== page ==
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Accounting implications of the conflict in Ukraine

The issue

As the conflict in the Ukraine progresses, it is important that businesses consider the accounting implications resulting from the impact it is having on their operations and activities. The most immediate and visible accounting implications might be direct implications which result from investments in Ukraine and/or Russia (the exposure to the conflict is directly linked to the net investment the entities might have in those countries), and to the existence of a volume of businesses with and within those two areas. However, there might also be other significant indirect implications associated with more global economic consequences that result from the conflict on other areas, for example the possibility of disruptions to commodity flows that will impact the price of those commodities (e.g. gas, petrol, cereals, iron and steel) which may affect the overall value chain of entities that are even not located in those countries.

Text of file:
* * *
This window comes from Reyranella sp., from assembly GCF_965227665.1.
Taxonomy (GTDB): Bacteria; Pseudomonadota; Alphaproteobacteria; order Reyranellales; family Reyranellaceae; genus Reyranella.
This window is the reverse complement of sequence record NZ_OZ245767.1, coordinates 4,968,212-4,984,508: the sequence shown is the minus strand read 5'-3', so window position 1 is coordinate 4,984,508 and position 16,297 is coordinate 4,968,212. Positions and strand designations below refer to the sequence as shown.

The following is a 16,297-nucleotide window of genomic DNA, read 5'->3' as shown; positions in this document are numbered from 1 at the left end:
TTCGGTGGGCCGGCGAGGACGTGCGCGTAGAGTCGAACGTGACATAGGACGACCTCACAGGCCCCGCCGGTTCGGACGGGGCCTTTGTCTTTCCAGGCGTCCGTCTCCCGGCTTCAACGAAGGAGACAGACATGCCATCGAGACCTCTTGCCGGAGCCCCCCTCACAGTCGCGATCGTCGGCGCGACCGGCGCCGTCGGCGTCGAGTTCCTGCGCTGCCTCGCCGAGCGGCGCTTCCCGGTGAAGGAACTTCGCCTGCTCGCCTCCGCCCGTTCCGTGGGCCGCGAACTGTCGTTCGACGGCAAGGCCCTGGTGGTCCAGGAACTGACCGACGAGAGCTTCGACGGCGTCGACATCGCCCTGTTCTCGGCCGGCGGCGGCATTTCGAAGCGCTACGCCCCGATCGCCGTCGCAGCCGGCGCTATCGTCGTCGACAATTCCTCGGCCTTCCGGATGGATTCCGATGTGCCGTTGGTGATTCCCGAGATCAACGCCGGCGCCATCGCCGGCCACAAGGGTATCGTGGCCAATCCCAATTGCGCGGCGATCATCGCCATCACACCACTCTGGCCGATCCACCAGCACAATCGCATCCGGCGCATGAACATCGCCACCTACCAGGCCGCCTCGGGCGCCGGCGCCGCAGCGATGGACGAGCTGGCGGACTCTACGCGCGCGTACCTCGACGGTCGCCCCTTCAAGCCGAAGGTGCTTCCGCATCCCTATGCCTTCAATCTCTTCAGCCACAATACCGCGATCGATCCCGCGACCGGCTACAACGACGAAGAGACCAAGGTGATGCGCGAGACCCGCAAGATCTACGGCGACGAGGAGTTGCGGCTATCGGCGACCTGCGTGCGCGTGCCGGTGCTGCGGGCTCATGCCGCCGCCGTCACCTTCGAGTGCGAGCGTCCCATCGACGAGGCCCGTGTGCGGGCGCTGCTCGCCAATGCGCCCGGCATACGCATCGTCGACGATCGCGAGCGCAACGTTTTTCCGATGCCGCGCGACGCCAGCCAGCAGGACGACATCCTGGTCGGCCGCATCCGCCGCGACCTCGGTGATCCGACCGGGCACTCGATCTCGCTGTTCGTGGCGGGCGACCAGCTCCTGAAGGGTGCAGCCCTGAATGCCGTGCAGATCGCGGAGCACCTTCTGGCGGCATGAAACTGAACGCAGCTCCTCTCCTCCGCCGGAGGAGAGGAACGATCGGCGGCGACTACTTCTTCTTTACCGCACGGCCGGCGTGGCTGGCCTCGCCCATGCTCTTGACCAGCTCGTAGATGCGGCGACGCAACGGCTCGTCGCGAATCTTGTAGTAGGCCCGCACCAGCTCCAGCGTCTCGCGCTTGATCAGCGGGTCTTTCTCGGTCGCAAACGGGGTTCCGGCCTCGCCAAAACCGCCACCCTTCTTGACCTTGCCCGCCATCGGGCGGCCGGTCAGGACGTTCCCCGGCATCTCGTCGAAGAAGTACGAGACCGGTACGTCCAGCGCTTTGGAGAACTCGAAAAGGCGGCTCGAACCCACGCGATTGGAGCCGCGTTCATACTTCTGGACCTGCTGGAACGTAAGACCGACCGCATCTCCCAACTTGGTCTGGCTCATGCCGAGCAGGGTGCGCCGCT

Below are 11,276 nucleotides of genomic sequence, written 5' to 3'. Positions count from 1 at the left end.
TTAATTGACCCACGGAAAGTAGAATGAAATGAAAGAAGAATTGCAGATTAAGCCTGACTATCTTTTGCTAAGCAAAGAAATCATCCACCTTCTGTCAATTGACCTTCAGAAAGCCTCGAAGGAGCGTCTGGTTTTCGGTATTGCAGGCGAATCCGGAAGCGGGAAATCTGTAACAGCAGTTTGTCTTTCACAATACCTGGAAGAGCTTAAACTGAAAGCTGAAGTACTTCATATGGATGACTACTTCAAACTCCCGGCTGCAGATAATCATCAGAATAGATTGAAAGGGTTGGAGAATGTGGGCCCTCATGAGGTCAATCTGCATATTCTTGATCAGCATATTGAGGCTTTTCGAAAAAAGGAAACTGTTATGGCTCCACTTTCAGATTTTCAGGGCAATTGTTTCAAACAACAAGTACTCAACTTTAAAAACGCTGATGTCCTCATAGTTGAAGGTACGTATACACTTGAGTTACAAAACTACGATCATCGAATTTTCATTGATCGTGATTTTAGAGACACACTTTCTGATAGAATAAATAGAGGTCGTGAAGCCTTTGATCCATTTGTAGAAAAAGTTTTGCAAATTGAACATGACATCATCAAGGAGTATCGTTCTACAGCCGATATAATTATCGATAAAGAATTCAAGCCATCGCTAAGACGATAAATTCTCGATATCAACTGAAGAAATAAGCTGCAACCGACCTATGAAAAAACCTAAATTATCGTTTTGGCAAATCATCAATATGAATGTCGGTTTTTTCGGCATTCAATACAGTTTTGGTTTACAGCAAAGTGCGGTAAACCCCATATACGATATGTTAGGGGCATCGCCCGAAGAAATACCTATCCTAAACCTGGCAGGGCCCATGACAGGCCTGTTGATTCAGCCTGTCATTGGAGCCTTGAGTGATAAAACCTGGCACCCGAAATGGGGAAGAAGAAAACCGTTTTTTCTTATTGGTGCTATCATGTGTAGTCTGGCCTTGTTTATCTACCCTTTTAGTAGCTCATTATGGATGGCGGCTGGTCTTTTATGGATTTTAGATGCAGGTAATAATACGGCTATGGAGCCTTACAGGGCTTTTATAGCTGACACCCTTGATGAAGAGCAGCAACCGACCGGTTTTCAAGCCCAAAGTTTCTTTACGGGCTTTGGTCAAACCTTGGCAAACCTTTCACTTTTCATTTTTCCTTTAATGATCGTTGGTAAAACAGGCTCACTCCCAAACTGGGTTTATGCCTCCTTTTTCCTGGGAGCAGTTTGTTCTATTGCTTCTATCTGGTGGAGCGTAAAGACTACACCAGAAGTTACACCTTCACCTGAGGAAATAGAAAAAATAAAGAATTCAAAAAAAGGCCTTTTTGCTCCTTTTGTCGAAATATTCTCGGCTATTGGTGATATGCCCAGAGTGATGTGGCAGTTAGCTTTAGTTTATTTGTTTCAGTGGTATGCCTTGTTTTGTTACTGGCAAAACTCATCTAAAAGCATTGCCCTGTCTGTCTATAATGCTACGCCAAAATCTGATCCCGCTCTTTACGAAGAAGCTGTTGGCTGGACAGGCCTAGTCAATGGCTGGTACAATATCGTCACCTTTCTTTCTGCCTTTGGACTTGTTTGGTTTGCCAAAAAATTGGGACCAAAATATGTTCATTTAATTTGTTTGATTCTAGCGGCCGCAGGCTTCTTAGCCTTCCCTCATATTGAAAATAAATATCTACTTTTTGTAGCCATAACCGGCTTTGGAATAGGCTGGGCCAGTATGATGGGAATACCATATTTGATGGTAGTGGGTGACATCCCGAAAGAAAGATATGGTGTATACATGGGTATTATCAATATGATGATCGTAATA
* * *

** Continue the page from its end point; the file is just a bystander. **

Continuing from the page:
Is the impact of the conflict in Ukraine an adjusting event in the
31 December 2021 year end financial statements?

Entities should consider IAS 10 ‘Events after the reporting period’ to determine if the impact of the conflict is an adjusting event or a non adjusting event.

IAS 10 describes an adjusting event as one which ‘provides evidence of conditions that existed at the end of the reporting period’.

In our view, the current conflict started on 24 February 2022 and while the Russian troops were likely planning their attack and building up at the frontier with the Ukraine in the year ending 31 December 2021, this should not be considered a critical event for determining the conflict was obvious at that point. Given this, we believe no further adjustments to 31 December 2021 financial statements need to be taken into consideration and the current conflict should be considered a non adjusting event.